Alexander Grothendieck is a prominent mathematician who is well known for his theories in algebraic geometry, homological algebra and functional analysis. He was born in the capital of Germany, Berlin, in 1928, one year before the Wall Street Crash of 1929. Grothendieck’s parents were Sascha Shapiro and Hanka Grothendieck. Shapiro was a Russian anarchist of Jewish decent, prosecuted by the Czar and later by the Bolsheviks. He’d lost his left arm during an attempted prison escape. He fled Russia and survived as a street photographer. Hanka and Sascha, Alexander’s parents, met in anarchist’s circles, Hanka was married to a German journalist, but they still had an affair. Alexander Grothendieck was the fruit of this affair, Hanka divorced but his parents never married.
Until 1933, Alexander lived with his parents in Berlin. After that, his father moved to Paris, his mother followed him. They ended up leaving their son behind. A pastor took care of him and he attended school in Hamburg, his mother’s native town. Sascha Shapiro and Hanka Grothendieck participated in the Spanish Civil War (1936-1939). During World War II, Alexander and his parents were in France. Alexander remained hidden in a village, but his father, a Jew, was arrested and deported during the year 1942. He died at Auschwitz concentration camp, at the hands of the Nazis.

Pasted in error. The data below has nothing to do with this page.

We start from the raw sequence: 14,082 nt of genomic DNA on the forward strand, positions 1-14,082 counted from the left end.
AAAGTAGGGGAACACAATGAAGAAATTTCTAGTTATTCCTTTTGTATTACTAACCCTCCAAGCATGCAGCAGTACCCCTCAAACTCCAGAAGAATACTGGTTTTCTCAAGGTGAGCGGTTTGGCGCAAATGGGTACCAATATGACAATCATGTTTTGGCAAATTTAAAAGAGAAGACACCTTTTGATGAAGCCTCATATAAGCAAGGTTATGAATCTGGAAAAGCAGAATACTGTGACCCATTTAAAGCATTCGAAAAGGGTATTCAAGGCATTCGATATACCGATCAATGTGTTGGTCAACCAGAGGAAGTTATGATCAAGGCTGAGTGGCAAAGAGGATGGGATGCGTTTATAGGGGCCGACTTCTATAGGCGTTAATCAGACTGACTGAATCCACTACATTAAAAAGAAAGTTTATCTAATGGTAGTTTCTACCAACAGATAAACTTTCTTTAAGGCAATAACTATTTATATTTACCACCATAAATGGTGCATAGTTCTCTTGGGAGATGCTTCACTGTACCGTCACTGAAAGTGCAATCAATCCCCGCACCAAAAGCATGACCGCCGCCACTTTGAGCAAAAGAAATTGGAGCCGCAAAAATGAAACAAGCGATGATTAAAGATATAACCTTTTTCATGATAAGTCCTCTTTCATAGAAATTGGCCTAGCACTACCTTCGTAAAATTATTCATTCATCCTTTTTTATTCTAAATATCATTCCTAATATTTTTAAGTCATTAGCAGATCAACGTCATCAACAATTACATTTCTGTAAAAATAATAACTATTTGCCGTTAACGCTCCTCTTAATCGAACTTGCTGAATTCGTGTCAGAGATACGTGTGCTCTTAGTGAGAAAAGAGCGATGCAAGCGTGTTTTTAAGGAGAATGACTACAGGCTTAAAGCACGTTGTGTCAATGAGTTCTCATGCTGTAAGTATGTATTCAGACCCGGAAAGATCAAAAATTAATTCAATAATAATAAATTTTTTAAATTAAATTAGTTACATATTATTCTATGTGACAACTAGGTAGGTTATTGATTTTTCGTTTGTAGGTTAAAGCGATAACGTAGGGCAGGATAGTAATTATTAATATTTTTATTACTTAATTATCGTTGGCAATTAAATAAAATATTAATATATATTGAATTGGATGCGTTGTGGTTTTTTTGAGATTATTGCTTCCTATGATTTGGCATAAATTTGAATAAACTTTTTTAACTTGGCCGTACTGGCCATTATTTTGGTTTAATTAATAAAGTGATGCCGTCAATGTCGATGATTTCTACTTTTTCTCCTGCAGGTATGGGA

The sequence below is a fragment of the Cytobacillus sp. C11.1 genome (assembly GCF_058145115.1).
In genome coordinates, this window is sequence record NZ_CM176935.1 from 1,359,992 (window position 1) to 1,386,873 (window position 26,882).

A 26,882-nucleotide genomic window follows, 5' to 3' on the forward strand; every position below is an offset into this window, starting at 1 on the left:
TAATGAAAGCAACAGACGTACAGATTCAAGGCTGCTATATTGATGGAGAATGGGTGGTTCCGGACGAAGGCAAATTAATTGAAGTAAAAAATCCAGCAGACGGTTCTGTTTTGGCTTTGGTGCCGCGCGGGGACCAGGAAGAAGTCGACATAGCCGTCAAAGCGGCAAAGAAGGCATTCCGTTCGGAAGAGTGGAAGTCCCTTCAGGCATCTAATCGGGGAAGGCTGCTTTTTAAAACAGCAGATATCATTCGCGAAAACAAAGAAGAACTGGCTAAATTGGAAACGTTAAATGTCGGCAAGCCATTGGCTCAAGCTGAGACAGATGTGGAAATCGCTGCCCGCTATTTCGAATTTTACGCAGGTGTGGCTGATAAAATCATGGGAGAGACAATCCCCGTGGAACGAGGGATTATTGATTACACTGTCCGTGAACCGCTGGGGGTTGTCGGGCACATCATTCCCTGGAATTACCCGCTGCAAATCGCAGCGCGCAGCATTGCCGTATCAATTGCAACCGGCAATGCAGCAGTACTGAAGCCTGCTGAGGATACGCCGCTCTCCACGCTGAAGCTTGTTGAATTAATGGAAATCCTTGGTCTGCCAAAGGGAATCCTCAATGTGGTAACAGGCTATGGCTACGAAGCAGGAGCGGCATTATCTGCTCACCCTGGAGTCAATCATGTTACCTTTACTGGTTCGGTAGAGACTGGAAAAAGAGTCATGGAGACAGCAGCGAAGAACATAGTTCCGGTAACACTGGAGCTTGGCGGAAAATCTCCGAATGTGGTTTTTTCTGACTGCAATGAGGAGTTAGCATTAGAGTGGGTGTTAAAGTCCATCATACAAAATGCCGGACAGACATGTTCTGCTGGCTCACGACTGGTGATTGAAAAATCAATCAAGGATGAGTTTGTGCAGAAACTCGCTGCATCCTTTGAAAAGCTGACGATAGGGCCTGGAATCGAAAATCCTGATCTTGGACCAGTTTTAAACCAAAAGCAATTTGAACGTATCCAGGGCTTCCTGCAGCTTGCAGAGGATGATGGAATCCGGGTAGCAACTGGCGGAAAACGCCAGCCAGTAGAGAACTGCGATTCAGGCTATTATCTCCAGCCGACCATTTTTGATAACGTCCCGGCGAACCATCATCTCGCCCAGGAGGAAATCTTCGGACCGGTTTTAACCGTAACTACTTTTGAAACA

Alexander discovered mathematics during the war years, in a French secondary school. Once the war ended, he attended the University of Montpellier in the South of France, hoping to become a math teacher. A professor recognized his talent, and sent him to Paris in 1948. He stayed at a respected Normale Sup until 1950 before leaving for the University of Nancy where he wrote his dissertation under Laurent Schwartz. By 1953 he was considered an expert on topological vector spaces. In 1957 he began working on algebraic geometry.
The Institute des Hautes Études Scientifiques recruited Alexander...